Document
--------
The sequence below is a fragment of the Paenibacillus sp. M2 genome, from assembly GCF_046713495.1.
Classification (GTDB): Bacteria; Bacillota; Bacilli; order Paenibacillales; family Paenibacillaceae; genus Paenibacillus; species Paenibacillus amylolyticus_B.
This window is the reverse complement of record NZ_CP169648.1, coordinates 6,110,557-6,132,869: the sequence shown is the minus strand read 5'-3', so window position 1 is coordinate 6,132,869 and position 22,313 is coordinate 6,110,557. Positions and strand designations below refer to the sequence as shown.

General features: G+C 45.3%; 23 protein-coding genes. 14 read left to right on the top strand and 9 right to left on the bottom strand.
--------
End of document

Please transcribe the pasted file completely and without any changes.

The sequence below is a fragment of the Paenibacillus sp. M2 genome, from assembly GCF_046713495.1.
Classification (GTDB): Bacteria; Bacillota; Bacilli; order Paenibacillales; family Paenibacillaceae; genus Paenibacillus; species Paenibacillus amylolyticus_B.
This window is the reverse complement of record NZ_CP169648.1, coordinates 6,110,557-6,132,869: the sequence shown is the minus strand read 5'-3', so window position 1 is coordinate 6,132,869 and position 22,313 is coordinate 6,110,557. Positions and strand designations below refer to the sequence as shown.

General features: G+C 45.3%; 23 protein-coding genes. 14 read left to right on the top strand and 9 right to left on the bottom strand.